Usurious selling of commodities to those who wanted money, and so were forced to sell them back again at disproportionate rates, the draught of an act against this practice, i. 640.

Usury, i. 294.

Usury the certainest and worst means of gain, i̟. 200,

several strictures against it, 294, discourages and impoverishes the merchants, who are the vena porta of wealth, ib. intercepts both merchandise and purchase, ib. advantages, ib. a bastard and barren employment, 747, 749.

Vulcan's halting, a resemblance of flame, i. 87.


WADE, lieutenant of the Tower, is displaced, in order to effect the poisoning of Overbury, i. 707.

Wake, Isaac, letter to him from the lord chancellor Bacon, ii. 206.


Warham, Sir William, LL.D. sent to the arch-duke Philip against Perkin, i. 764, his speech, ib. master of the rolls and commissioner for trade, 772.

Warlike people, their importance, i. 284, profession of arms necessary to a warlike nation, 286. England warlike, 751.

Warlike nations most liberal of naturalization, i. 661. Warm water sounds less than cold, i. 105, whether good for plants, 135, makes a fruit with little or no core, 142. Warmth a special means to make ground fruitful, i. 149. Warren, his declaration about some affairs in Essex's treason, i. 425.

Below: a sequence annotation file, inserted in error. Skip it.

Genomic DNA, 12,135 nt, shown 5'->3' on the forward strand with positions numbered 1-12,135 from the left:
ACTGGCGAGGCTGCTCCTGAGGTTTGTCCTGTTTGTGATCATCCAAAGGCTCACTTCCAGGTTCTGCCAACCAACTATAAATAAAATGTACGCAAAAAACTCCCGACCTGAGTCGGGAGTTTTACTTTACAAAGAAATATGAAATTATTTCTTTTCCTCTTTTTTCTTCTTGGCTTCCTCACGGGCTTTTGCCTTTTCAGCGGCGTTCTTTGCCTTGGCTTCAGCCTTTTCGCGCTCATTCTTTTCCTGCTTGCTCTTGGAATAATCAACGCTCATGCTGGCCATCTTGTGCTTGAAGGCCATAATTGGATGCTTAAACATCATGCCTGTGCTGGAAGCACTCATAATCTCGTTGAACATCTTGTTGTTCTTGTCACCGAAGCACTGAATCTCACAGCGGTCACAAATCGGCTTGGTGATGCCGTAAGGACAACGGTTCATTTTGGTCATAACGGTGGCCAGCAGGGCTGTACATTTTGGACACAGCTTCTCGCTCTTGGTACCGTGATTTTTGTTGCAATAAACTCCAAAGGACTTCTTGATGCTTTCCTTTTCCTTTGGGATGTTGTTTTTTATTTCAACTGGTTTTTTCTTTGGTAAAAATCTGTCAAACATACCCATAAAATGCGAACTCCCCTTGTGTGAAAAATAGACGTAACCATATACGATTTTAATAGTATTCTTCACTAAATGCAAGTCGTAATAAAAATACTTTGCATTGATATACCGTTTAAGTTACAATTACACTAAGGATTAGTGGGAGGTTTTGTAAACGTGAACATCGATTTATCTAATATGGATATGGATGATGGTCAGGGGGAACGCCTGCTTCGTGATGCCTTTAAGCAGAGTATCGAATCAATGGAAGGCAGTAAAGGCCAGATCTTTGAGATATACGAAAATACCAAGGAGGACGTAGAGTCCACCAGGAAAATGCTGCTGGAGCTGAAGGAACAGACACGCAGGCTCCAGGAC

Warts, how cured, i. 153, 200.

Waking birds kept waking to increase their attention, i. Warwick, earl of, i. 737. See Plantagenet. 112.

Wales, mead used in, i. 182.

Walking up hill and down, i. 166.

Walls of brick more wholesome than those of stone, i. 194.

Walter, Sir John, ii. 229.

War, an invasive one with Spain much desired, i. 442, and peace, right of declaring them solely in the king, 478, many instances of this right given, ib. the answers of several kings to petitions, wherein this right was concerned, ib. inconvenience of debating this right in parliament, 479, the advantages of war in some cases, 386, the commons, out of modesty, refuse Richard II. to take into consideration matters relating thereto, as not belonging to them, 478, matters relating to it should be kept secret, ib. parliaments have sometimes been made acquainted therewith, and why, 479, they are the highest trials of right, 376. War with Spain, consideration concerning it, i. 532, changes in wars, 307, art of war improved, ib. war to maintain itself, 756, just cause, sufficient forces, prudent designs, necessary to a war, 532, not confined to the place of the quarrel, 533, why always a just cause of war against the Turk, 534. War, defensive, what, 533, 536. Wars with subjects, like an angry suit for a man's own, 523. Wars foreign and civil, 515.

War, when lawful, 276.

War: notes of a speech concerning a war with Spain, i. 530. War, incited by music, i. 100.